|US4930467||Nov 23, 1988||Jun 5, 1990||Kioritz Corporation||Internal combustion engine with automatic starter for portable working machine|
|US5072703||Oct 16, 1990||Dec 17, 1991||Thermo King Corporation||Apparatus for the automatic starting running, and stopping of an internal combustion engine|
|US5129376||Oct 9, 1991||Jul 14, 1992||Rex H. Jackson||Telephone automatic car starter|
|US5275011 *||Dec 16, 1992||Jan 4, 1994||Thermo King Corporation||Method of operating a refrigeration system|
|US5317998||Sep 1, 1993||Jun 7, 1994||Thermo King Corporation||Method of monitoring a truck engine and for controlling the temperature of a truck sleeper unit|
|US5349931||Jun 28, 1993||Sep 27, 1994||Design Tech International, Inc.||Automatic vehicle starter|
|US5377641||May 19, 1993||Jan 3, 1995||Salazar; Gerardo S.||Timer-controlled start/stop device for an automobile|
|US5451820||Jun 14, 1994||Sep 19, 1995||Mitsubishi Denki Kabushiki Kaisha||Automatic starting and stopping apparatus for an engine|
|US5653659||Sep 27, 1995||Aug 5, 1997||Isuzu Motors Limited||Automatic engine stop-start system|
|US5734239||Jul 19, 1995||Mar 31, 1998||Turner; William W.||Automatic generator start up and shut off device|
|US5764469||Mar 10, 1997||Jun 9, 1998||Tas Distributing Co., Inc.||Apparatus for protecting eletronic devices in a vehicle's electronic system and for preventing discharge of the vehicle's battery|
|US5951440||Jun 12, 1998||Sep 14, 1999||Reichlinger; Gary||Engine controller with operator interface|
|Citing Patent||Filing date||Publication date||Applicant||Title|
|US6466861 *||Feb 20, 2001||Oct 15, 2002||Cummins, Inc.||Dynamic service tool for an engine control module|
|US6522029 *||Oct 30, 2000||Feb 18, 2003||International Truck Intellectual Property Company, L.L.C.||Remote keyless entry system for motor vehicles|
|US6765497 *||Dec 18, 2000||Jul 20, 2004||Motorola, Inc.||Method for remotely accessing vehicle system information and user information in a vehicle|
|US6794765 *||Mar 28, 2002||Sep 21, 2004||Honda Giken Kogyo Kabushiki Kaisha||Engine starting control system and method therefor|
|US6828899 *||May 29, 2001||Dec 7, 2004||Cecrop Co., Ltd.||Fingerprint identification system and method for a motor vehicle|
|US6832151 *||Jan 8, 2003||Dec 14, 2004||Denso Corporation||Vehicle engine control system having wireless and automatic engine start operation|
|US6871624 *||Jan 28, 2003||Mar 29, 2005||Arctic Cat, Inc.||Snowmobile remote ignition system|
|US7009499||Apr 30, 2004||Mar 7, 2006||Mack Trucks, Inc.||Vehicle anti-theft entry system|
|US7027912||Jan 3, 2005||Apr 11, 2006||Metzger William R||Method and system for controlling an engine to maintain a comfortable cabin temperature within a vehicle|
|US7082914 *||Dec 22, 2004||Aug 1, 2006||Hyundai Motor Company||Method for controlling idle stop-and-go system|
|US7091629||Jun 24, 2003||Aug 15, 2006||Detroit Diesel Corporation||Engine control system and method of automatic starting and stopping a combustion engine|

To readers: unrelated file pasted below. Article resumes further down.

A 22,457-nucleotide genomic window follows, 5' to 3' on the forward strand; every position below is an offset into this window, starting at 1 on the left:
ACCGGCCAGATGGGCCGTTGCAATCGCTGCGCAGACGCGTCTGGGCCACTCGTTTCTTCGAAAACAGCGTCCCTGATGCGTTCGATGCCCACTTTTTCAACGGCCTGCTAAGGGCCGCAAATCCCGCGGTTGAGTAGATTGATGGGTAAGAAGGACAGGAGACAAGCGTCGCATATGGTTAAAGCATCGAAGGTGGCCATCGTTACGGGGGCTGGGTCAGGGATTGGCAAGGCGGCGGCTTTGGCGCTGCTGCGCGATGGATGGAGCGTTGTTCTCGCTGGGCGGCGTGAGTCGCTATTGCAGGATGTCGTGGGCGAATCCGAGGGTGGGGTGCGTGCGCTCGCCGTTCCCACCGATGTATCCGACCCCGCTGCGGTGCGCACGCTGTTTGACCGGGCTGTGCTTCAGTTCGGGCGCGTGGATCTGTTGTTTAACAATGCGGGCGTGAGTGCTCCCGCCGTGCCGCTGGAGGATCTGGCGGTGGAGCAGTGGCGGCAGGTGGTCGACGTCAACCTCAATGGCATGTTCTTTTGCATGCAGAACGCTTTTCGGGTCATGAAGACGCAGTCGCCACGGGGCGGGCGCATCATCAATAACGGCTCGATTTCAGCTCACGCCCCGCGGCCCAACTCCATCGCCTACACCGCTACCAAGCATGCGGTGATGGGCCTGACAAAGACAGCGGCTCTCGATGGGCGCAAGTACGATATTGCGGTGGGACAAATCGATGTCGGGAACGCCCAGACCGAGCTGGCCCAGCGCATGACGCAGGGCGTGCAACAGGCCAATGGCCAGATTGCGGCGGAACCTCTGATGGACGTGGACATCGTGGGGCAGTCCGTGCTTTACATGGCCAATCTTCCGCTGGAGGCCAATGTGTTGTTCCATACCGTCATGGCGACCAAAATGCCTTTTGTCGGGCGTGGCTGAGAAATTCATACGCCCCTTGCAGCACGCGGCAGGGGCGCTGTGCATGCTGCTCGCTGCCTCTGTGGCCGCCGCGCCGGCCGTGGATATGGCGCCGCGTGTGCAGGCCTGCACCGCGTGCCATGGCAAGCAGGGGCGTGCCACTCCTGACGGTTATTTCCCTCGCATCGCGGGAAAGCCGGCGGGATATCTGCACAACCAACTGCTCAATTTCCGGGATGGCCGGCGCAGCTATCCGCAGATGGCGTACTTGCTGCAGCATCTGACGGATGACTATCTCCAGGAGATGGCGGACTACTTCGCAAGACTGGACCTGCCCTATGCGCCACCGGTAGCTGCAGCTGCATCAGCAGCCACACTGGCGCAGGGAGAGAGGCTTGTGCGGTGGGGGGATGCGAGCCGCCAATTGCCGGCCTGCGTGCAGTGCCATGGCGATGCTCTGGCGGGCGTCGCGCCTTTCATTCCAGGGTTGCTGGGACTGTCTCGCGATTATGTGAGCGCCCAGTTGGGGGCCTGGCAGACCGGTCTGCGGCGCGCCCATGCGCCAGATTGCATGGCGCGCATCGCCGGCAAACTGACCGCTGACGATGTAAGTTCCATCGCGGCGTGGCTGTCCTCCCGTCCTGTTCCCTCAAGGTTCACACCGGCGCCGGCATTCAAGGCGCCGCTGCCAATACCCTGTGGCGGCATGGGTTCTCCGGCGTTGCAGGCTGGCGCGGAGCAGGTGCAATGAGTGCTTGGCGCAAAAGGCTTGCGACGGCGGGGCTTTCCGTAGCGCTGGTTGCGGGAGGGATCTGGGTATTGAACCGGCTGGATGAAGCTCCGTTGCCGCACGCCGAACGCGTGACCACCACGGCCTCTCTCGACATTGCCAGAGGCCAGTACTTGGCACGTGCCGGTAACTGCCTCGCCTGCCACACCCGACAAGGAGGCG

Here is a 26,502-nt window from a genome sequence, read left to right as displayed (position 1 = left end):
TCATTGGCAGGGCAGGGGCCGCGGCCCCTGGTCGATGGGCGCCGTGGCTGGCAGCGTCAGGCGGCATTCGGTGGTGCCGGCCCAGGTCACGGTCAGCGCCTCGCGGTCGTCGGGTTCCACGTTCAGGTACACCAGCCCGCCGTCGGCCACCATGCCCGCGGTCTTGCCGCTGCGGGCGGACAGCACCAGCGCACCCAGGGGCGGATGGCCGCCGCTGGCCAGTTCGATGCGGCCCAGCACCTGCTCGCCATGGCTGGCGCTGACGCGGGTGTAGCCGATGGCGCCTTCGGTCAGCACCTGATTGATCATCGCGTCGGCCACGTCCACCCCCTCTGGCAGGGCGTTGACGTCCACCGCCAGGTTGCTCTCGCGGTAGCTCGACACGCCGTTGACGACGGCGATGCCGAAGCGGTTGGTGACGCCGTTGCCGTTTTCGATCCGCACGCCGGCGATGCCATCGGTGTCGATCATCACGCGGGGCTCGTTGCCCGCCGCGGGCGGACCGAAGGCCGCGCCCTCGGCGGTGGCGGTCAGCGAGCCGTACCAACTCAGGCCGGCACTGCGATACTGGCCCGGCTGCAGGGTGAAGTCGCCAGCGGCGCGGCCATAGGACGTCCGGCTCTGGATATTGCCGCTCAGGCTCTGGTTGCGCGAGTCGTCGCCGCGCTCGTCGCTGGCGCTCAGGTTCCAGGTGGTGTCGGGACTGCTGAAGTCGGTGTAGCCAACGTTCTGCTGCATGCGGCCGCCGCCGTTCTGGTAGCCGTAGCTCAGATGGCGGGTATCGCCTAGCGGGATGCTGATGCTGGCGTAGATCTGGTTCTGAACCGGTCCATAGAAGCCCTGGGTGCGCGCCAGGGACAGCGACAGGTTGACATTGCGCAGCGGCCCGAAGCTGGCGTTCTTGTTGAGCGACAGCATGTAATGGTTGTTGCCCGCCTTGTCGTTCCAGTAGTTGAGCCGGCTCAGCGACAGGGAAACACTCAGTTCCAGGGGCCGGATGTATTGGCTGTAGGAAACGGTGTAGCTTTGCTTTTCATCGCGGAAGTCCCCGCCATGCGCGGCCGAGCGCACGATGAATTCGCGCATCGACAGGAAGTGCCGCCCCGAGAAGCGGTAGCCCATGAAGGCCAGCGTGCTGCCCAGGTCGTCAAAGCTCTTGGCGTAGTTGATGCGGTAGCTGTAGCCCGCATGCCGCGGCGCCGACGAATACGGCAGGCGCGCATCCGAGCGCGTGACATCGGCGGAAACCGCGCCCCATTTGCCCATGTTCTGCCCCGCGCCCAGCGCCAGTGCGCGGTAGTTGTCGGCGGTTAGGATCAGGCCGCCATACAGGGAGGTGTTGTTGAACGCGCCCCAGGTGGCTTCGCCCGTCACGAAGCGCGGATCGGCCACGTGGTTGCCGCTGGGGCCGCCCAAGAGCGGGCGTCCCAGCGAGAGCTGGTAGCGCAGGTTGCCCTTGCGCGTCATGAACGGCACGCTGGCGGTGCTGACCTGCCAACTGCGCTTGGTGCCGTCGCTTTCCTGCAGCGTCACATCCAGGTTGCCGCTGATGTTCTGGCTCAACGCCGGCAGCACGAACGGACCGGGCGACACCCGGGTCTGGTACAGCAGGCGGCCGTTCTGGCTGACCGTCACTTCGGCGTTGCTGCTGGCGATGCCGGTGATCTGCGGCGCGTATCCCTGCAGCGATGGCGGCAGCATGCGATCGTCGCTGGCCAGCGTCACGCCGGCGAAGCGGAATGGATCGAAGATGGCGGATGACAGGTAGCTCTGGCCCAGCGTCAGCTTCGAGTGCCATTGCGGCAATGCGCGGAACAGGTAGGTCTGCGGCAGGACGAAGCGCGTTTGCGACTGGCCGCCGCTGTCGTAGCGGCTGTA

|US7191053 *||Dec 29, 2003||Mar 13, 2007||Astroflex Inc.||Remote starting system for a vehicle|
|US7483783||Jan 26, 2007||Jan 27, 2009||Astroflex Inc.||Remote starting system for a vehicle|
|US7542827||Oct 12, 2004||Jun 2, 2009||Temic Automotive Of North America, Inc.||Scheduling remote starting of vehicle|
|US7702451 *||Oct 6, 2007||Apr 20, 2010||Jeffrey Crossley||Programmable engine-start system|
|US7869932 *||Aug 26, 2009||Jan 11, 2011||Ford Global Technologies, Llc||Engine autostop and autorestart control|
|US8078339||Dec 9, 2008||Dec 13, 2011||Cummins Inc.||Circuit board with integrated connector|
|US8171907||Nov 19, 2009||May 8, 2012||Briggs And Stratton Corporation||Push button starting system for outdoor power equipment|
|US8516985||Apr 19, 2012||Aug 27, 2013||Briggs & Stratton Corporation||Push button starting system for outdoor power equipment|
|US8522740 *||Mar 29, 2007||Sep 3, 2013||Denso Corporation||Engine starting system in response to manual trigger operation|
|US8560124||Oct 15, 2007||Oct 15, 2013||Cummins Inc.||Idle control system and method for adaptive temperature control|
|US8565932||Oct 15, 2007||Oct 22, 2013||Cummins, Inc.||Idle control of system and method of mounting|
|US8763579||Jul 30, 2013||Jul 1, 2014||Briggs & Stratton Corporation||Push button starting system for outdoor power equipment|
|US8781714 *||Aug 17, 2011||Jul 15, 2014||Hyundai Motor Company||Apparatus and method for controlling engine restarting of vehicle|
|US8938331||Mar 5, 2012||Jan 20, 2015||Cummins Inc.||Interface and monitoring system and method for a vehicle idling control system|
|US9058029 *||Mar 31, 2011||Jun 16, 2015||Brad Radl||System and method for creating a graphical control programming environment|
|US9102334||Oct 29, 2012||Aug 11, 2015||Deere & Company||Methods and apparatus to control motors|
|US9132715||Feb 25, 2011||Sep 15, 2015||GM Global Technology Operations LLC||Vehicle connectivity systems, methods and applications|
|US9227483 *||Feb 25, 2011||Jan 5, 2016||GM Global Technology Operations LLC||Vehicle connectivity systems, methods, and applications|
|US9333833||Feb 25, 2011||May 10, 2016||Gm Global Techology Operations Llc||Vehicle connectivity systems, methods, and applications|
|US9409560 *||Feb 7, 2014||Aug 9, 2016||Volvo Car Corporation||Enhanced drivability for a hybrid vehicle in cold climate|
|US9488149||Jun 18, 2014||Nov 8, 2016||Briggs & Stratton Corporation||Push button starting system for outdoor power equipment|
|US9584646||Sep 25, 2015||Feb 28, 2017||The Regents Of The University Of Michigan||Remote interface device for vehicular remote control|
|US9624890||Aug 7, 2014||Apr 18, 2017||Briggs & Stratton Corporation||Push button starting system module for outdoor power equipment|
|US20030135321 *||Jan 8, 2003||Jul 17, 2003||Takeshi Kumazaki||Vehicle engine control system having wireless and automatic engine start operation|
|US20040144351 *||Jan 28, 2003||Jul 29, 2004||Janisch Darrel R.||Snowmobile remote ignition system|